Farm Ireland

Thursday 22 March 2018

McEntee calls for deer control to be made the priority

Caitriona Murphy

Caitriona Murphy

Deer control must be put top of the forestry agenda, Minister of State Shane McEntee has announced.

A comprehensive deer management strategy similar to Scotland is required in Ireland, he told last week's Oireachtas Joint Committee on Communications, Natural Resources and Agriculture.

Mr McEntee said deer were a major problem in hardwood forests of Co Wicklow and elsewhere.

"I was with a farmer in Wicklow and one morning he went out to his field of silage and there were 200 deer sitting on it," he added.

"I will be seen as a cruel Minister of State if I talk about this, but the deer problem has to be addressed," he told the committee.

"I am not talking about the slaughtering of deer, but a proper management system like they have in Scotland."

In Scotland, landowners have a responsibility for the welfare of deer and their natural habitat. This involves management of deer numbers, mainly by regular culling, to ensure that there is sufficient grazing for the herd and other animals, without causing damage.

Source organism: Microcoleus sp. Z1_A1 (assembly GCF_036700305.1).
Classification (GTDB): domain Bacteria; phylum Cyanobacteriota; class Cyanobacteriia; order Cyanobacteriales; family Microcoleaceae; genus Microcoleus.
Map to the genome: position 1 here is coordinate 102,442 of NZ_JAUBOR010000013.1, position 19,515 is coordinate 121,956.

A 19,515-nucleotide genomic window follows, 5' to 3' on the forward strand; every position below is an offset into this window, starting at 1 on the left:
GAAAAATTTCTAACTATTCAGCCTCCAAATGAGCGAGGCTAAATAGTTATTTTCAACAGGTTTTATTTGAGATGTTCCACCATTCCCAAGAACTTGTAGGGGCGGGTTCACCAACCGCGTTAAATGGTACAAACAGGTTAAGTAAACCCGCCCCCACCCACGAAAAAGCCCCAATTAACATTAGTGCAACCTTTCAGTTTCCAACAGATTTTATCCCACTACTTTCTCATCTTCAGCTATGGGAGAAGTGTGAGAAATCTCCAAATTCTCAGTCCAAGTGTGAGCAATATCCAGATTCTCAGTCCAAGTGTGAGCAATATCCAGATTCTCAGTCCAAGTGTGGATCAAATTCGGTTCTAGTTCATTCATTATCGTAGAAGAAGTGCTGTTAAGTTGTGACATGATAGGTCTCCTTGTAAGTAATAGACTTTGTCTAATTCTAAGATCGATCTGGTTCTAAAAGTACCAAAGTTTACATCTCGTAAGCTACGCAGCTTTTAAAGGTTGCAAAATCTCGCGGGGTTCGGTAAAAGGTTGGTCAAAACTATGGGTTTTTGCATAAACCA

More than 70 Scottish Deer Management Groups mostly cover the Highlands, but these are now becoming established in other areas where there are large commercial forests.

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According to the Wild Deer Association of Ireland, deer damage to commercial forestry and native plantations is inflicted in several ways.

Fraying damage is caused when male deer rub their antlers and facial scent glands against tree stems and foliage, mainly from August to November, with a lesser outbreak in spring.

Browsing damage peaks between January and May when food is scarce and buds and shoots are most tender, but it can occur at all times of the year.

Bark-stripping occurs when deer shave off tree bark with their lower teeth for food. This is usually most severe in the January-March period, but with Sika deer it can often occur in the autumn.

Caitriona Murphy

Indo Farming

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